Talent, marketing and audiences receptive to change have finally created the perfect conditions for women's sport to rise up and ride a wave of recognition and opportunity.
Budding sportsmen were only ever that, sportsmen. Rising up through the ranks from grassroots to professional status was once an exclusively male journey. Society knew this and so too did the big brands. The sporting landscape was a revolving door of male talent bolstering the status quo, reinforced by marketers, who, looking to communicate relevance, only sponsored high-profile male stars.
Sports sponsorship of male athletes created a self-fulfilling prophecy of men as guaranteed money-makers for the big brands, and an audience that didn't know any different.
In June 2019, that landscape is slowly shape shifting. The voices of sports reporting and commentary have added an increasing number of women, such as soccer's Sam Kerr and cricket's Ellyse Perry, to their checklist of recognisable sporting names.
Every match of the W-league 2018-19 was broadcast on major TV networks - the lucrative space previously reserved for those guaranteed money makers, our male heroes. When the 2019 Women's World Cup kicks off in France on Saturday, all eyes will be on Kerr and the Matildas, who play their first match against Italy on Sunday June 9. SBS and Optus Sports will broadcast every Matildas match live.
'Sam Kerr is a perfect ambassador. She's a perfect fit. Nike have picked someone who is inspirational to inspire their audiences.'
"They're riding on the crest of the wave of this explosion in women's sport at the moment," SBS World Cup presenter Tracey Holmes told The Sydney Morning Heraldthis week. "It's been too long coming. I have been waiting for women's sport to arrive in the mainstream since about 1990 and I am sure there were people before me hoping it had come before them."
But women didn't suddenly become fitter, faster or more agile. We didn't suddenly grow longer legs or develop stronger arms. We were always good. So why is the world only noticing now? Well, as experts in sports marketing explain, the answer lies in brands wanting to reflect and communicate what's relevant in the social realm.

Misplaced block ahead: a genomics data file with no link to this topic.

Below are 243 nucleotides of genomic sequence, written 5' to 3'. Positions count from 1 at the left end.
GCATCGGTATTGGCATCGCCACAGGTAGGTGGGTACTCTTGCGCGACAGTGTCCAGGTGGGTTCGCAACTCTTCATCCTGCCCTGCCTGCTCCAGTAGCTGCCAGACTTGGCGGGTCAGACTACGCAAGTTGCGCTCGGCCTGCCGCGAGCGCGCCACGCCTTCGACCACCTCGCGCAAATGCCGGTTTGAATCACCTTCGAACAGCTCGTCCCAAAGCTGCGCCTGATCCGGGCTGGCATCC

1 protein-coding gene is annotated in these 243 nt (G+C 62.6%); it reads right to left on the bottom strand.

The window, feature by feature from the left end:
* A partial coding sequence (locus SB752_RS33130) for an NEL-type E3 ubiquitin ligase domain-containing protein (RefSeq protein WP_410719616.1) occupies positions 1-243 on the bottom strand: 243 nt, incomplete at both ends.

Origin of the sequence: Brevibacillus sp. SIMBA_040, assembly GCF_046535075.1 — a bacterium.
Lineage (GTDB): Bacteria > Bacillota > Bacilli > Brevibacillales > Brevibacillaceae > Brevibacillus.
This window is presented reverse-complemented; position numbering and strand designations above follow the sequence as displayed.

"It's talking relevant and having a message that audiences want to hear. As a marketer you need to consider who's going to stand out. You need to consider who are the individuals that are going to meet your guidelines and if they have a huge following," marketing expert, Stephen Rinaldo explained.
Relevance in marketing is by no means a new phenomenon. Athletes have always been extremely attractive to brands due to the fact they're instantly recognisable and their believability factor is something that audiences are quick to buy into. What's new here is that brands are now communicating messages that involve females.
Monique Perry, managing director of media and sports at Nielsen, a global leader in analysing audience behaviours and viewership data, has competed at the World Masters Games for track running. As she explained, the unprecedented success of females in sport is attracting the big brands. This interest is transforming the status quo to shape what is now an increasingly level playing field.
"Women's sport is growing and this is an indicator of future success. There are now seven professional women's sports leagues, five of which have been established in the past five years. Women's sport has intangible association value," Perry said in an email interview.
Must-Watch: The day Ellyse Perry made historywww.youtube.com
Previously, the risk for brands to partner with a female athlete was so large it was seen as a territory too risky to explore. Audiences simply weren't receptive to women. According to Perry, this has totally backflipped. "We have already seen a shift in partnerships across women's sport. Existing brand sponsors are expanding their portfolios or switching completely from men's sport to women's."
Females are becoming more relevant for marketers. As big brands begin to run with increasingly more female ambassadors, messages of equality and female empowerment are seeping through to audiences - including our next generation of athletes now at the grassroots.